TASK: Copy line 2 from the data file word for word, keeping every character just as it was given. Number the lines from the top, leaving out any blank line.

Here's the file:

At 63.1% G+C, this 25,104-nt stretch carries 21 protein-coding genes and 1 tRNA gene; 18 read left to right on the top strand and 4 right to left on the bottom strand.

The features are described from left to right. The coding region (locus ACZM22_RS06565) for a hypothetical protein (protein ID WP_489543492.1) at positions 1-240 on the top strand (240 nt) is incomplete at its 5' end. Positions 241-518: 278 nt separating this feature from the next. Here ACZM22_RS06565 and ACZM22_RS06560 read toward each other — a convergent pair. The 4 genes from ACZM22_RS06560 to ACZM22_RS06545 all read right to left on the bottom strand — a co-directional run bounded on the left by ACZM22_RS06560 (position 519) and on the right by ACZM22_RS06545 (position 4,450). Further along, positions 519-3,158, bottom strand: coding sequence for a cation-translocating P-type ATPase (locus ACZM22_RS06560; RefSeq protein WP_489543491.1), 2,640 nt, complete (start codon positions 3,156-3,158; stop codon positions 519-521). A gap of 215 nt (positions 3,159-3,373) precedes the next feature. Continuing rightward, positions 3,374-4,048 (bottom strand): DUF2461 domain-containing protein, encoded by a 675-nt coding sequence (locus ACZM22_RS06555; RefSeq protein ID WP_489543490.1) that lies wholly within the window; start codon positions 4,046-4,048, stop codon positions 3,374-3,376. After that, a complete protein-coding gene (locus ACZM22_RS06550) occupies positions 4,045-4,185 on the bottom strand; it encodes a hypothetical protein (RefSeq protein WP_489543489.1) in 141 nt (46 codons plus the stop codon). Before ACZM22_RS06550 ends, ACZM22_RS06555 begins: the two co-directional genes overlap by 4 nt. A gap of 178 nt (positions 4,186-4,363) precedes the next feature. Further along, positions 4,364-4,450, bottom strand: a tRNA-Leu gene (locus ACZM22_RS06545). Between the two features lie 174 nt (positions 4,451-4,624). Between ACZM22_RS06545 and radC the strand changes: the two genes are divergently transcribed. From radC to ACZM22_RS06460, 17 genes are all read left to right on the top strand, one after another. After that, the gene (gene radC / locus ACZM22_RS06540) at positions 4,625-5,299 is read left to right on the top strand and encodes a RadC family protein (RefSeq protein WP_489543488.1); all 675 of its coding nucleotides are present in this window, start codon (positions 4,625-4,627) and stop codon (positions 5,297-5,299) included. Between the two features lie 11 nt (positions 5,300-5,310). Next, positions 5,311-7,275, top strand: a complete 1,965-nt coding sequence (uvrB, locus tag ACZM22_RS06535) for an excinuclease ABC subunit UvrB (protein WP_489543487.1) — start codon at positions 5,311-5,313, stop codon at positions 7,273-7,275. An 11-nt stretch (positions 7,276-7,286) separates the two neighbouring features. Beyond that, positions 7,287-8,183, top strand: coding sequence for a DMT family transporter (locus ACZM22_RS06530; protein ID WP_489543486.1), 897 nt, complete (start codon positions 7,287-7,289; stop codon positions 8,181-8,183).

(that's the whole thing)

The features are described from left to right. The coding region (locus ACZM22_RS06565) for a hypothetical protein (protein ID WP_489543492.1) at positions 1-240 on the top strand (240 nt) is incomplete at its 5' end. Positions 241-518: 278 nt separating this feature from the next. Here ACZM22_RS06565 and ACZM22_RS06560 read toward each other — a convergent pair. The 4 genes from ACZM22_RS06560 to ACZM22_RS06545 all read right to left on the bottom strand — a co-directional run bounded on the left by ACZM22_RS06560 (position 519) and on the right by ACZM22_RS06545 (position 4,450). Further along, positions 519-3,158, bottom strand: coding sequence for a cation-translocating P-type ATPase (locus ACZM22_RS06560; RefSeq protein WP_489543491.1), 2,640 nt, complete (start codon positions 3,156-3,158; stop codon positions 519-521). A gap of 215 nt (positions 3,159-3,373) precedes the next feature. Continuing rightward, positions 3,374-4,048 (bottom strand): DUF2461 domain-containing protein, encoded by a 675-nt coding sequence (locus ACZM22_RS06555; RefSeq protein ID WP_489543490.1) that lies wholly within the window; start codon positions 4,046-4,048, stop codon positions 3,374-3,376. After that, a complete protein-coding gene (locus ACZM22_RS06550) occupies positions 4,045-4,185 on the bottom strand; it encodes a hypothetical protein (RefSeq protein WP_489543489.1) in 141 nt (46 codons plus the stop codon). Before ACZM22_RS06550 ends, ACZM22_RS06555 begins: the two co-directional genes overlap by 4 nt. A gap of 178 nt (positions 4,186-4,363) precedes the next feature. Further along, positions 4,364-4,450, bottom strand: a tRNA-Leu gene (locus ACZM22_RS06545). Between the two features lie 174 nt (positions 4,451-4,624). Between ACZM22_RS06545 and radC the strand changes: the two genes are divergently transcribed. From radC to ACZM22_RS06460, 17 genes are all read left to right on the top strand, one after another. After that, the gene (gene radC / locus ACZM22_RS06540) at positions 4,625-5,299 is read left to right on the top strand and encodes a RadC family protein (RefSeq protein WP_489543488.1); all 675 of its coding nucleotides are present in this window, start codon (positions 4,625-4,627) and stop codon (positions 5,297-5,299) included. Between the two features lie 11 nt (positions 5,300-5,310). Next, positions 5,311-7,275, top strand: a complete 1,965-nt coding sequence (uvrB, locus tag ACZM22_RS06535) for an excinuclease ABC subunit UvrB (protein WP_489543487.1) — start codon at positions 5,311-5,313, stop codon at positions 7,273-7,275. An 11-nt stretch (positions 7,276-7,286) separates the two neighbouring features. Beyond that, positions 7,287-8,183, top strand: coding sequence for a DMT family transporter (locus ACZM22_RS06530; protein ID WP_489543486.1), 897 nt, complete (start codon positions 7,287-7,289; stop codon positions 8,181-8,183).